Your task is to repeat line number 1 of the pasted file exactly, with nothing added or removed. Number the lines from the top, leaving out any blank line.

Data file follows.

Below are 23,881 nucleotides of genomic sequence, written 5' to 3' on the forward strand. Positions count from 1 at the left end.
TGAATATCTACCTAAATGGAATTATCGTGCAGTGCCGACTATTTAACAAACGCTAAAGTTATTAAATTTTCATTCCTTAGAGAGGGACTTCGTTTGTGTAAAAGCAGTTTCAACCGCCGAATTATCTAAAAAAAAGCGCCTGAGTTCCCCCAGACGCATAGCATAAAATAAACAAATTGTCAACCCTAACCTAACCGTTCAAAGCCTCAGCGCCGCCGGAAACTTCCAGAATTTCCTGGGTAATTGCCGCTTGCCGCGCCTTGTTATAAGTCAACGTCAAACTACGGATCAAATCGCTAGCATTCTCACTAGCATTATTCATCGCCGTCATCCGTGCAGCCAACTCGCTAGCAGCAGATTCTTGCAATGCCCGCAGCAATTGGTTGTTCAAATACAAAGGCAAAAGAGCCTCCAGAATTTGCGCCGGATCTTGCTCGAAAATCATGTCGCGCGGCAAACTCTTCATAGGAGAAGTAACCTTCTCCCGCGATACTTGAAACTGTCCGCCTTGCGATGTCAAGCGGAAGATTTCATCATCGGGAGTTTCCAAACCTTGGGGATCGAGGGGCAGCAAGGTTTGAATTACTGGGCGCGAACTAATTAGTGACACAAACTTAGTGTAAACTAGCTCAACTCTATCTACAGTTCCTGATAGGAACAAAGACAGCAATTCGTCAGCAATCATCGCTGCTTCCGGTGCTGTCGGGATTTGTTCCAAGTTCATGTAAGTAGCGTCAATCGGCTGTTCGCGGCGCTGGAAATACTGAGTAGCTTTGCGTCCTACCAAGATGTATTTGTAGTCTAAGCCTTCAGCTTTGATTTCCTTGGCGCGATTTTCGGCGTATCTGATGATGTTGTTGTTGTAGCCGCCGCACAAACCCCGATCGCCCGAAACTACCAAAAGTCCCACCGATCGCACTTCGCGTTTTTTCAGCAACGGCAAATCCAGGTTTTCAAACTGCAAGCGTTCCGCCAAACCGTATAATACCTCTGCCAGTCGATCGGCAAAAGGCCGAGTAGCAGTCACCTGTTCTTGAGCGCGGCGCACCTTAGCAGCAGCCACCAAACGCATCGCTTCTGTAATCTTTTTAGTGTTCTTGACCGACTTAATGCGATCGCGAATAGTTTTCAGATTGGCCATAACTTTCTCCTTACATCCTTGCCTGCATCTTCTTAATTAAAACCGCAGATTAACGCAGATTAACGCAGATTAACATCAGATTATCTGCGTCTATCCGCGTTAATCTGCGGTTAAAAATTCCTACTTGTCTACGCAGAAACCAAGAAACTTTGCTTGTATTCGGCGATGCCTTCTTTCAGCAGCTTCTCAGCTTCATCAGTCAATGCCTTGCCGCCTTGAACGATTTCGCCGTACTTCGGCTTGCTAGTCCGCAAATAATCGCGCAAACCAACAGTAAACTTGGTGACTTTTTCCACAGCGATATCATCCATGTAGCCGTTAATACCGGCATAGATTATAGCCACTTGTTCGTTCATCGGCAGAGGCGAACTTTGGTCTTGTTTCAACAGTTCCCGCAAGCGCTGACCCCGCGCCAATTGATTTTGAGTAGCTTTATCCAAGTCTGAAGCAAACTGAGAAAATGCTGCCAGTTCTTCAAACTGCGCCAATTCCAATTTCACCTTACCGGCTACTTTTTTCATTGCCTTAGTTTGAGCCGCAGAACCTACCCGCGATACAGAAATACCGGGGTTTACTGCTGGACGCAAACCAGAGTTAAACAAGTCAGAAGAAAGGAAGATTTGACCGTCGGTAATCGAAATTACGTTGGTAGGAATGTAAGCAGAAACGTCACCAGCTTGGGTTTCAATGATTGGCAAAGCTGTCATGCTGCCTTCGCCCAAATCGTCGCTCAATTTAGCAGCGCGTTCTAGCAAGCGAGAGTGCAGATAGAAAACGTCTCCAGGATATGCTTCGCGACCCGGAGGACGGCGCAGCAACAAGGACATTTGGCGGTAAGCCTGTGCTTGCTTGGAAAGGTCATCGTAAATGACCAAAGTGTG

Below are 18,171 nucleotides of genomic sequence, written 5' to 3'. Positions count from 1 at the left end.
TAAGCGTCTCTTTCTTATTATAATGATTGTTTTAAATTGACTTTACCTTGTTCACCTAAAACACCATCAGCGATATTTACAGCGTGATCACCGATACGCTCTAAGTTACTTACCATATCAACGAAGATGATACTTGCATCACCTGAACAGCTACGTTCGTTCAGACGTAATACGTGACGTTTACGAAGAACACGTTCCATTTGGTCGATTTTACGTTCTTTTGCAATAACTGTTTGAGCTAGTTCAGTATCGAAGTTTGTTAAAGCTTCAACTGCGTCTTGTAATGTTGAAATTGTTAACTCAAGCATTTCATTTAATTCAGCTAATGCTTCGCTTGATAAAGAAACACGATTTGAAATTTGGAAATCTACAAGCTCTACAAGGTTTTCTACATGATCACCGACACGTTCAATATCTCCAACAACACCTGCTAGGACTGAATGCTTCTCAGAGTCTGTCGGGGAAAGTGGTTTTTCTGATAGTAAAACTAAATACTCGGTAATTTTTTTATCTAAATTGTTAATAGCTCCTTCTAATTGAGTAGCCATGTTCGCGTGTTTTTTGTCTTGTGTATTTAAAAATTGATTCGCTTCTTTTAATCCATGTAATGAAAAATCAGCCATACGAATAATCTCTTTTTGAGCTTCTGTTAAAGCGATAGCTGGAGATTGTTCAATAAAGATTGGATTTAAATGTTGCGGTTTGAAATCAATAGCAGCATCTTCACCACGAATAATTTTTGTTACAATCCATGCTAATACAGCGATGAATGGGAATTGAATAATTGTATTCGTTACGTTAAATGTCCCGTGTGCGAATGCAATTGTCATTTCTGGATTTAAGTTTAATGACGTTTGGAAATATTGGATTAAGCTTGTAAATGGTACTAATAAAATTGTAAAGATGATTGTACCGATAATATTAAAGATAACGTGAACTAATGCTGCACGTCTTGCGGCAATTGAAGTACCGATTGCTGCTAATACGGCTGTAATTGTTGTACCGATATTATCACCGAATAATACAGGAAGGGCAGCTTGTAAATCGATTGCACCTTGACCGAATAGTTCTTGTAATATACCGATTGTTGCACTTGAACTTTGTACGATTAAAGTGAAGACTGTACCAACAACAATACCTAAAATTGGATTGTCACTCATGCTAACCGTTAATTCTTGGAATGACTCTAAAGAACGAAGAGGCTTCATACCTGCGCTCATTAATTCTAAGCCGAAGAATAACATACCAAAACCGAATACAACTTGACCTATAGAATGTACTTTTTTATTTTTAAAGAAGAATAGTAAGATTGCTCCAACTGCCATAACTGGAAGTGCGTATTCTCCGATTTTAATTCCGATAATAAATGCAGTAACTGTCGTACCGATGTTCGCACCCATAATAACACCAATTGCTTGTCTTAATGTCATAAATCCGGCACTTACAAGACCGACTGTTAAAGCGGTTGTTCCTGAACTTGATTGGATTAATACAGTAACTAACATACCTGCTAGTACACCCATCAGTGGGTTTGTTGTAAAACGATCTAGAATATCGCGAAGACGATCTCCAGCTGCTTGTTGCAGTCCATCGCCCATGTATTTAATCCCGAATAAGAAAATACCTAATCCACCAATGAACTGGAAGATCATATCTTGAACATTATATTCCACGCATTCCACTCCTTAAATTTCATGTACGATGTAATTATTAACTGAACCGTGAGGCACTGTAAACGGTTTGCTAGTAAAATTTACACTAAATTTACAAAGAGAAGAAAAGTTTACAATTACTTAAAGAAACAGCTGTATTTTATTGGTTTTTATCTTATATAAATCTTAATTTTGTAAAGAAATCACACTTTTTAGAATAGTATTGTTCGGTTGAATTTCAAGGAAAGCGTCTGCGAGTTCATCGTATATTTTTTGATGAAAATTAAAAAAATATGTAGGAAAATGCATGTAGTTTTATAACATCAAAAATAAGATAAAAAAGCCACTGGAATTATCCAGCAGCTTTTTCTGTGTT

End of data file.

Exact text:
Below are 23,881 nucleotides of genomic sequence, written 5' to 3' on the forward strand. Positions count from 1 at the left end.